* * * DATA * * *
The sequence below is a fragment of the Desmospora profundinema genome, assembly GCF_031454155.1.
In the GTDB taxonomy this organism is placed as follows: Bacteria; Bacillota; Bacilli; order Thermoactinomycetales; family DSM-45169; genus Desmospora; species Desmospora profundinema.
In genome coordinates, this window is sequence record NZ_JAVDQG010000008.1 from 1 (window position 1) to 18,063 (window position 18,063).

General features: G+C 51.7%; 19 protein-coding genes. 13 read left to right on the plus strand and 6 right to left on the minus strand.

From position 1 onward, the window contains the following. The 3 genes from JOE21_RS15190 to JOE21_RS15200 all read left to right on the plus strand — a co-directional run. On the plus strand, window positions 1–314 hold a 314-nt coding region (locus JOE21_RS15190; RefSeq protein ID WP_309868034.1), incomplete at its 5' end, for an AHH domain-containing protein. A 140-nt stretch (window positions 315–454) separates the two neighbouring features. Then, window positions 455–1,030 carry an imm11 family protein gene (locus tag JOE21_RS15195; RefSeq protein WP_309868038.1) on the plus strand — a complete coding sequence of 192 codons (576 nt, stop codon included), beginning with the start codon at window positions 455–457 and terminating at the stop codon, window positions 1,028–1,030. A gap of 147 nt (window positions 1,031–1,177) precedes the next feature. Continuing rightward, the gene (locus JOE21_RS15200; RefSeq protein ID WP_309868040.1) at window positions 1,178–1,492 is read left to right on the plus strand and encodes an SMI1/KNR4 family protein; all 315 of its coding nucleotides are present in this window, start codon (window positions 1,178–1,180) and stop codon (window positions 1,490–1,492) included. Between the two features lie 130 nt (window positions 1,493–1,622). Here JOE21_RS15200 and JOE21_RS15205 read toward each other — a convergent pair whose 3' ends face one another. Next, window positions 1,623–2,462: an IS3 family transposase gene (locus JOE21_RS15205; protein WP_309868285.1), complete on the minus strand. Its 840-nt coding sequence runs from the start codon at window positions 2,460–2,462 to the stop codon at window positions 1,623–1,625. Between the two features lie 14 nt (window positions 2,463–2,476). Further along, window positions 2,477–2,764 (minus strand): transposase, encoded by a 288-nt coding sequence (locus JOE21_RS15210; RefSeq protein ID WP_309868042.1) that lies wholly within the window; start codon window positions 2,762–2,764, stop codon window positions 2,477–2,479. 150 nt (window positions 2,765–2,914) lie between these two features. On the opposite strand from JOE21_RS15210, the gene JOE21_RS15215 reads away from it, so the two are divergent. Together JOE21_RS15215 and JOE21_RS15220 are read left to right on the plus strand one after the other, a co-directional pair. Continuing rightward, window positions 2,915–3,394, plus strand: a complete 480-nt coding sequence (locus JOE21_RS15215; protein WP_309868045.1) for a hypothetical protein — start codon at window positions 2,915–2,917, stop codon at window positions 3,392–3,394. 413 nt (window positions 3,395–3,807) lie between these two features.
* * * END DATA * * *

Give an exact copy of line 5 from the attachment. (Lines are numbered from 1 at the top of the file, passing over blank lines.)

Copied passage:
From position 1 onward, the window contains the following. The 3 genes from JOE21_RS15190 to JOE21_RS15200 all read left to right on the plus strand — a co-directional run. On the plus strand, window positions 1–314 hold a 314-nt coding region (locus JOE21_RS15190; RefSeq protein ID WP_309868034.1), incomplete at its 5' end, for an AHH domain-containing protein. A 140-nt stretch (window positions 315–454) separates the two neighbouring features. Then, window positions 455–1,030 carry an imm11 family protein gene (locus tag JOE21_RS15195; RefSeq protein WP_309868038.1) on the plus strand — a complete coding sequence of 192 codons (576 nt, stop codon included), beginning with the start codon at window positions 455–457 and terminating at the stop codon, window positions 1,028–1,030. A gap of 147 nt (window positions 1,031–1,177) precedes the next feature. Continuing rightward, the gene (locus JOE21_RS15200; RefSeq protein ID WP_309868040.1) at window positions 1,178–1,492 is read left to right on the plus strand and encodes an SMI1/KNR4 family protein; all 315 of its coding nucleotides are present in this window, start codon (window positions 1,178–1,180) and stop codon (window positions 1,490–1,492) included. Between the two features lie 130 nt (window positions 1,493–1,622). Here JOE21_RS15200 and JOE21_RS15205 read toward each other — a convergent pair whose 3' ends face one another. Next, window positions 1,623–2,462: an IS3 family transposase gene (locus JOE21_RS15205; protein WP_309868285.1), complete on the minus strand. Its 840-nt coding sequence runs from the start codon at window positions 2,460–2,462 to the stop codon at window positions 1,623–1,625. Between the two features lie 14 nt (window positions 2,463–2,476). Further along, window positions 2,477–2,764 (minus strand): transposase, encoded by a 288-nt coding sequence (locus JOE21_RS15210; RefSeq protein ID WP_309868042.1) that lies wholly within the window; start codon window positions 2,762–2,764, stop codon window positions 2,477–2,479. 150 nt (window positions 2,765–2,914) lie between these two features. On the opposite strand from JOE21_RS15210, the gene JOE21_RS15215 reads away from it, so the two are divergent. Together JOE21_RS15215 and JOE21_RS15220 are read left to right on the plus strand one after the other, a co-directional pair. Continuing rightward, window positions 2,915–3,394, plus strand: a complete 480-nt coding sequence (locus JOE21_RS15215; protein WP_309868045.1) for a hypothetical protein — start codon at window positions 2,915–2,917, stop codon at window positions 3,392–3,394. 413 nt (window positions 3,395–3,807) lie between these two features.